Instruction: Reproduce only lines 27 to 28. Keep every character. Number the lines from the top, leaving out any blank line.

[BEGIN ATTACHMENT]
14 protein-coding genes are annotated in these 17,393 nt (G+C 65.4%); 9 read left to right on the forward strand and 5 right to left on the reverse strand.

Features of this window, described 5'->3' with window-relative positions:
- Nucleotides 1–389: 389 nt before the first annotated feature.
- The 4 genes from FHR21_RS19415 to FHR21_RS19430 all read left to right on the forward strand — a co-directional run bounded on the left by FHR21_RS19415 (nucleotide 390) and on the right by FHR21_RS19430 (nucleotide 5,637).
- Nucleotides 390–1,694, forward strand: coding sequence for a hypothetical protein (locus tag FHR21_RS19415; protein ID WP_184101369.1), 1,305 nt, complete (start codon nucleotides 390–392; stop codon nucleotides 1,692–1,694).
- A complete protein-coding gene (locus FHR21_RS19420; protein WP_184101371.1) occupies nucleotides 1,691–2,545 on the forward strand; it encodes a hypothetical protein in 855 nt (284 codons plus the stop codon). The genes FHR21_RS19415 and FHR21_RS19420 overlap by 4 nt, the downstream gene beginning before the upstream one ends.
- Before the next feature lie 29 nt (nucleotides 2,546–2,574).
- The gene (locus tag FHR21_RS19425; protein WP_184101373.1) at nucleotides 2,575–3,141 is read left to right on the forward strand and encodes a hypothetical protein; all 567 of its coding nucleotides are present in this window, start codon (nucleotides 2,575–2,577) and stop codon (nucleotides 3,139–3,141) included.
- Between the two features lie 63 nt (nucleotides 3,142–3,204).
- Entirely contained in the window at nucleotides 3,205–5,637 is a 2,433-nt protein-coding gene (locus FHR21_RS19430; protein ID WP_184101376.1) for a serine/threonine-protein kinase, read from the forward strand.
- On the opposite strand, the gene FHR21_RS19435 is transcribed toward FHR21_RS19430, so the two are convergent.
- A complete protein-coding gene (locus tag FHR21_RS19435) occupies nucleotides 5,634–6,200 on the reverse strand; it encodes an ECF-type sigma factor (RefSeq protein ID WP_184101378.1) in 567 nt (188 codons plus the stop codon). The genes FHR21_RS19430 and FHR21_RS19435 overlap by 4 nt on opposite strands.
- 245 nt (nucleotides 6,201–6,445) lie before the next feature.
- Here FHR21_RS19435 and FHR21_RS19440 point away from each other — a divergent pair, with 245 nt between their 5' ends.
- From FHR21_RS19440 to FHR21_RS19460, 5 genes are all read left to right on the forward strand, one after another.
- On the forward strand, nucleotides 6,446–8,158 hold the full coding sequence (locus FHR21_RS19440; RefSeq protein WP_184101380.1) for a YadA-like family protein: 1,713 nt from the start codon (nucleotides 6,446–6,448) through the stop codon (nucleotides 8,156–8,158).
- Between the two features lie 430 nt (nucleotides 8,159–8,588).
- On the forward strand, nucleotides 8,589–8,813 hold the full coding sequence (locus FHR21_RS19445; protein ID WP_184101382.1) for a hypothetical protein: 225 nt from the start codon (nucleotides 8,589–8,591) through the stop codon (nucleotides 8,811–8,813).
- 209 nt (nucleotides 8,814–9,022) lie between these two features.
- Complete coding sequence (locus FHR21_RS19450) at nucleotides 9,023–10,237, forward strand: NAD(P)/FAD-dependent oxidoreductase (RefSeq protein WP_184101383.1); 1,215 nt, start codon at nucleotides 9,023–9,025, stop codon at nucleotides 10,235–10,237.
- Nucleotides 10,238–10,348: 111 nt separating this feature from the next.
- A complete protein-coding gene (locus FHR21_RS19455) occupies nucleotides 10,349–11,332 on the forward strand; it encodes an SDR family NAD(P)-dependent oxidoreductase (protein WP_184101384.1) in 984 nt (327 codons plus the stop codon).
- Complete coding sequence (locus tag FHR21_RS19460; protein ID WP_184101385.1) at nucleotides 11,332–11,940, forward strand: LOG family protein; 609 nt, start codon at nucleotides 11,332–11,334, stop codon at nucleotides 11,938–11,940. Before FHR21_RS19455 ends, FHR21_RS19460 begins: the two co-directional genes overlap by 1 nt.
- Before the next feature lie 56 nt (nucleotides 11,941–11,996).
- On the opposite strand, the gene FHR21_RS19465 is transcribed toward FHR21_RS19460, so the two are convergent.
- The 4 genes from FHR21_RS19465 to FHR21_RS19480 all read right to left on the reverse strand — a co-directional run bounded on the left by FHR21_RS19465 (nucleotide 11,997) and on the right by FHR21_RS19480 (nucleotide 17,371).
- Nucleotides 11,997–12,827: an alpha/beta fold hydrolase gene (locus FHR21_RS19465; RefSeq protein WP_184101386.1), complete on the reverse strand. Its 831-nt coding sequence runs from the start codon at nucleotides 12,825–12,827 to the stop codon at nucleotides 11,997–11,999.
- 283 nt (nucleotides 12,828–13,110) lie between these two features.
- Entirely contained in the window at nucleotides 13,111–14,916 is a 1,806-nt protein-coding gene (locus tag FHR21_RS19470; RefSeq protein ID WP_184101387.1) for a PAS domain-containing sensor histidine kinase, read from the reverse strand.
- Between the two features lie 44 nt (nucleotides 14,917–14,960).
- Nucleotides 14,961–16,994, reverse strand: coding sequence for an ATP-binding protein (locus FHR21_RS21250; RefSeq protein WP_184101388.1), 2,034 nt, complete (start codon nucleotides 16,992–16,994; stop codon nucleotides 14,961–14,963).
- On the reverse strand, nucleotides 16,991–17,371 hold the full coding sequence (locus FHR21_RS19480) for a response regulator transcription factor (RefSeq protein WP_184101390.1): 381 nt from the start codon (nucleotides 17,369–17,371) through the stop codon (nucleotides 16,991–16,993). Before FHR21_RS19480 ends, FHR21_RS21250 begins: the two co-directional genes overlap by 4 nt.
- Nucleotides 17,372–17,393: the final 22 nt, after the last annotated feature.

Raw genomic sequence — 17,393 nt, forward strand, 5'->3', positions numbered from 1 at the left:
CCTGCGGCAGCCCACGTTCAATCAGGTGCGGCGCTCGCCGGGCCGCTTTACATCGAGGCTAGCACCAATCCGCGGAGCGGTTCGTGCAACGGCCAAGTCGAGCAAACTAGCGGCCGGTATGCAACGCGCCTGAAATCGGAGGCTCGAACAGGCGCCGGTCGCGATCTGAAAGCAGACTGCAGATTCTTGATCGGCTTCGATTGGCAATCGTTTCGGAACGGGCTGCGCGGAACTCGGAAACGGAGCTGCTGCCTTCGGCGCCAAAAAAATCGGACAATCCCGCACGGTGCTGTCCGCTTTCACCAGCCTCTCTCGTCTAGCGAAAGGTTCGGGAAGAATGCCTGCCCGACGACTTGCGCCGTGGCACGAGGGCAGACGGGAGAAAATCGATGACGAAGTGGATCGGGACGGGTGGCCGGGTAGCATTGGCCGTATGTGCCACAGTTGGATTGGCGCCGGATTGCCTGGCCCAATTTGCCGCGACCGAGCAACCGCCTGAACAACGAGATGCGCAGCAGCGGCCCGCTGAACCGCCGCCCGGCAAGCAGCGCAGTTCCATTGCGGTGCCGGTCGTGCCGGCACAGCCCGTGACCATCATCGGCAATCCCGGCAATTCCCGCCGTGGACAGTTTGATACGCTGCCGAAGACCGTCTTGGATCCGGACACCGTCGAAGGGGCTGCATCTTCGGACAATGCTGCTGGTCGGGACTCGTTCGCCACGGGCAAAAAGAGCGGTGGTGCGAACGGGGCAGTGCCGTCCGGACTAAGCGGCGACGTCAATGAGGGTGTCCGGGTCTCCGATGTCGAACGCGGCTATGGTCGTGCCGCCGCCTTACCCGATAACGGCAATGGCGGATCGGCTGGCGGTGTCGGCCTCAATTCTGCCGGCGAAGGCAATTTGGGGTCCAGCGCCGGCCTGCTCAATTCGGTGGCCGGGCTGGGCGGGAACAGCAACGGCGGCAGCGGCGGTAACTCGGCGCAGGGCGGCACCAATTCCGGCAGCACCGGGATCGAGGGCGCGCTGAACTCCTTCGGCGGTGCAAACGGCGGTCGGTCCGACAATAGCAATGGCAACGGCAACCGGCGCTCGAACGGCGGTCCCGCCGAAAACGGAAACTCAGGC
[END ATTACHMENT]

- Nucleotides 11,997–12,827: an alpha/beta fold hydrolase gene (locus FHR21_RS19465; RefSeq protein WP_184101386.1), complete on the reverse strand. Its 831-nt coding sequence runs from the start codon at nucleotides 12,825–12,827 to the stop codon at nucleotides 11,997–11,999.
- 283 nt (nucleotides 12,828–13,110) lie between these two features.